By Frank Sabatini Jr.
The beloved Babycakes is returning to Hillcrest via an outlet concept inside Fiji Yogurt at the HUB Hillcrest Market.
Babycakes co-owner Christopher Stavros told Gay San Diego the partnership will materialize “sometime in June” with a display case of Babycakes’ signature cupcakes and other treats such as brownies, cookies and their famous crème brulee cheesecake. The shared location will also serve as a pickup point for pre-ordered cakes.
Babycakes formerly operated for several years on nearby Fifth Avenue with a bar and restaurant component attached to it. It left that location a year ago and moved to a space with a larger kitchen in Paradise Hills to focus more on its bakery concept. The company also has an outpost in Imperial Beach.
While the return of Babycakes to Uptown is all about the confections, Stavros added there could be other partnerships with local coffeehouses and businesses on the horizon.
“We’re just being creative for right now. And at some point, we hope to eventually have our own spot again in Hillcrest.” 1010 University Ave., 619-296-4173, babycakessandiego.com.
The very intimate Soichi Sushi opened April 20 in University Heights, in the space previously occupied by Circa Restaurant. Owned by chef Soichi Kadoya and his wife, Raechel, the highly trained Kadoya worked at Sushi Tadokoro in Old Town and began cooking Japanese food since he was a teenager.
Soichi Sushi doesn’t serve sushi rolls. It instead specializes in traditional sashimi and “delicacy-type foods,” Raechel told us. Such items are listed on the menu, while others are served in two-hour omakase-style sessions at a 10-seat bar. For the latter, reservations are recommended.
Aside from the bar, there is an eight-seat community table, which can be reserved for parties of five or more.
Raechel also noted that although the menu doesn’t list vegan or vegetarian options, her husband caters well to non-meat customers upon request. 2121 Adams Ave., 619-677-2220, soichisushi.com.
The 10th annual Eat.Drink.Read. celebration will take place from 6 to 8:30 p.m., May 2, in Balboa Park’s Air & Space Museum. The event is presented by the San Diego Council on Literacy and brings together our city’s culinary and literature communities to generate funds in support of literacy programs throughout the region.
Participating chefs dole out samples of dishes inspired by their favorite books.
“The chefs love the event. It gives them a chance to be creative and allows them to connect with their favorite authors,” said Jose Cruz, CEO of the council.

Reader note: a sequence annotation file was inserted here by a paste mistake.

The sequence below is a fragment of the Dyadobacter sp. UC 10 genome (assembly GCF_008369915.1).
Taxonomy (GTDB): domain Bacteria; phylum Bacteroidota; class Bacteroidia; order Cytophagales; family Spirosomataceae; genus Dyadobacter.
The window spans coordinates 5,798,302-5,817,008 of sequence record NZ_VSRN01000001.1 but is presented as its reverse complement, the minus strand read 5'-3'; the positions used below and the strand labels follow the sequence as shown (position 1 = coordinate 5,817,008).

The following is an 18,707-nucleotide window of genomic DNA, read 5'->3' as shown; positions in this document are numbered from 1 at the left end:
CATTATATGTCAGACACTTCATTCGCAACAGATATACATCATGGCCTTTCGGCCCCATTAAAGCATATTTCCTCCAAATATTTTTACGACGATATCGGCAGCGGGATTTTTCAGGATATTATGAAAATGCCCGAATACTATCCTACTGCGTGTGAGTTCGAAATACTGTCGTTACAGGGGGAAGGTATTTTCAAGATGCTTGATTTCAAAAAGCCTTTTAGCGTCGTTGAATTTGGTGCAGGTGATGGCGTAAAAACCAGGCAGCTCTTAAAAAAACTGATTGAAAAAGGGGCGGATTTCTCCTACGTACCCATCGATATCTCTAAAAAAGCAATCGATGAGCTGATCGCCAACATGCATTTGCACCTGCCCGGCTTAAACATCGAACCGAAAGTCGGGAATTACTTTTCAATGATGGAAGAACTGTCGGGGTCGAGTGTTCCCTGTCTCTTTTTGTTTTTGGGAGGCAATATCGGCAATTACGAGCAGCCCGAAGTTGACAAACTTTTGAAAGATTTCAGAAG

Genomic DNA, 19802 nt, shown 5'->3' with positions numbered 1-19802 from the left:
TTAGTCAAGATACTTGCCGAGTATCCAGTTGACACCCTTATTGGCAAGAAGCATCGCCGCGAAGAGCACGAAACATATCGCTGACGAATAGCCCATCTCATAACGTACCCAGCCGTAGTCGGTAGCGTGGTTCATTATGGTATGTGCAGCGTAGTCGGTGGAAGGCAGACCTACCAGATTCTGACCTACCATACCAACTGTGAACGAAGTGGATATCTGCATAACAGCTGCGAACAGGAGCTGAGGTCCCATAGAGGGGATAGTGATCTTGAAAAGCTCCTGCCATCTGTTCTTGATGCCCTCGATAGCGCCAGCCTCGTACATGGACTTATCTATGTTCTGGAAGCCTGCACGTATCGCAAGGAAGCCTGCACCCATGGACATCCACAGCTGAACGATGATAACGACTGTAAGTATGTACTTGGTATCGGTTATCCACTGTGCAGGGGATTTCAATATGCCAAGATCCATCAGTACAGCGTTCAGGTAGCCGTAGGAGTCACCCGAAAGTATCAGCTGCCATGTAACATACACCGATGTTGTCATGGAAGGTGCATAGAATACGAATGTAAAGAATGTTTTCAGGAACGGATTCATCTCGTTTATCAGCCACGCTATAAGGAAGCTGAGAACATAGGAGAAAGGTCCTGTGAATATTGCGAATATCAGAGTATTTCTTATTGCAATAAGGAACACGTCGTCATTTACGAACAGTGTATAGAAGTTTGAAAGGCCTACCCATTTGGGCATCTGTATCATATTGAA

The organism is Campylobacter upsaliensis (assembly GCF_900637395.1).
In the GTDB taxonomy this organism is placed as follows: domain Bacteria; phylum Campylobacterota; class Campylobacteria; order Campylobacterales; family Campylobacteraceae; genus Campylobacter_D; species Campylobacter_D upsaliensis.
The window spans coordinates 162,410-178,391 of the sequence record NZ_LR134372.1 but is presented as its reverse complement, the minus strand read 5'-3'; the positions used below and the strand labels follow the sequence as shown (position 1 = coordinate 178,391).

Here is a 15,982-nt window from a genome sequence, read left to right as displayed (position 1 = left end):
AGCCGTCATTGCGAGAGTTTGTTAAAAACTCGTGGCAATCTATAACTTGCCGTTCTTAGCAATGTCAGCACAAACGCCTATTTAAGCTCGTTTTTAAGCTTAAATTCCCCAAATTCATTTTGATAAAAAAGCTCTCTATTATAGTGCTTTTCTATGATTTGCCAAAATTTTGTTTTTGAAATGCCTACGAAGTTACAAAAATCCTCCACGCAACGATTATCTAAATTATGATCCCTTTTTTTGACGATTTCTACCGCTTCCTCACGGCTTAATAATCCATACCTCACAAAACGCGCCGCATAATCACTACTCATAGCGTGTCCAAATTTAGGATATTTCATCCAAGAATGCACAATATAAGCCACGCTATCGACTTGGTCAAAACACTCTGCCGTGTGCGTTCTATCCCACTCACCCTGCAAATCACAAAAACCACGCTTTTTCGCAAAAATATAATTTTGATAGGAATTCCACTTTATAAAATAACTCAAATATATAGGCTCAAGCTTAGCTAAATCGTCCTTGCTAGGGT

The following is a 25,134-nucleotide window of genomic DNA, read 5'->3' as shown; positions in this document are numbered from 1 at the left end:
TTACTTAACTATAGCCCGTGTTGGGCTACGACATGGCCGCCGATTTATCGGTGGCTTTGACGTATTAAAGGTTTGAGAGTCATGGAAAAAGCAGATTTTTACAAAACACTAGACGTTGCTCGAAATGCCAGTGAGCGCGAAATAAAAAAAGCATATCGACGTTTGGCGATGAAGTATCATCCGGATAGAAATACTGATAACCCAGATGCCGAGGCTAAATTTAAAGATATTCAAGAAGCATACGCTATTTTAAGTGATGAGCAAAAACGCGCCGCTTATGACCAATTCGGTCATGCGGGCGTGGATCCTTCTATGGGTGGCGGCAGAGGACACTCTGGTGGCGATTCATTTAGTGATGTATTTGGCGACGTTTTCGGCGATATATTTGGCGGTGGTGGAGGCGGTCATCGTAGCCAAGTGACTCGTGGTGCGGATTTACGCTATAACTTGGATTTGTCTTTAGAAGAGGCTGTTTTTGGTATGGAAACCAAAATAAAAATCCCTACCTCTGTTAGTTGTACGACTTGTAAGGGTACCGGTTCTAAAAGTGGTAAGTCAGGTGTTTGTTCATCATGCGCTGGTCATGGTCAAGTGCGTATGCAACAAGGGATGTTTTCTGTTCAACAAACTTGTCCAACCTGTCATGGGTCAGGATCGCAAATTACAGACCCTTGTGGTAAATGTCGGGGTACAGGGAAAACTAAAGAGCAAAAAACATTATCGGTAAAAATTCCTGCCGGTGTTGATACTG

About 16 restaurants and culinary businesses are sending their chefs to take part. Some of the foods to look for include apple-cured pork belly from Waypoint Public (based on “The Giving Tree”); chocolate flan from Casa Guadalajara (based on “Grandma’s Chocolate”); and an autism puzzle piece tostata from Galaxy Taco (based on “The Three Brotherteers”).
Admission is $75 per person, which includes free run of the museum and all you can eat and drink, including wine and specialty cocktails. Tickets are available at the door or can be purchased in advance through the website. 2001 Pan American Plaza, 619-574-1641, literacysandiego.org.
In approaching its three-year anniversary next month, Cucina Sorella in Kensington has rolled out an entirely new menu that includes the introduction of pizza — deep-dish to be exact.
Operated under the umbrella of Urban Kitchen Group, the company’s new executive chef, Tim Kolanko re-authored the menu in conjunction with sous chef Tara Mae. They came up with a slate of small and large plates that include carrot arancini, Sicilian-style meatballs, and hard-to-find chicken fra Diavolo.
The deep-dish pizzas are available in a few varieties, and the restaurant’s use of house-made pasta remains in place. 4055 Adams Ave., 619-281-4014, cucinasorella.com.
Renowned chef Giuseppe Ciuffa, who operated the former Sculpture Court Cafe in Balboa Park and currently owns Caroline’s Seaside Cafe on the campus of UCSD Scripps Institution of Oceanography, is making his encore in the heart of La Jolla Village with a new restaurant.
Candor is due to open sometime in May in the exact address where Ciuffa opened his first San Diego restaurant in the late ’90s, called Come On In Cafe. Also an accomplished caterer, the Italian-born chef promises an intimate space that will seat only 35 guests inside and about 15 to 20 on the enclosed patio. Wooden floors and exposed whitewashed beams will impart a rustic feel.
As the restaurant’s name denotes, guests can expect “honest, straight-forward” cuisine such as fisherman’s stew, fresh pasta dishes, grilled pork, chicken a la plancha, and more. And the weekend brunch will usher in a revival of Come On In Cafe’s favorites like lemon souffle pancakes and lobster BLTs. 1030 Torrey Pines Road, Suite B, dinecandor.com.
— Frank Sabatini Jr. can be reached at firstname.lastname@example.org.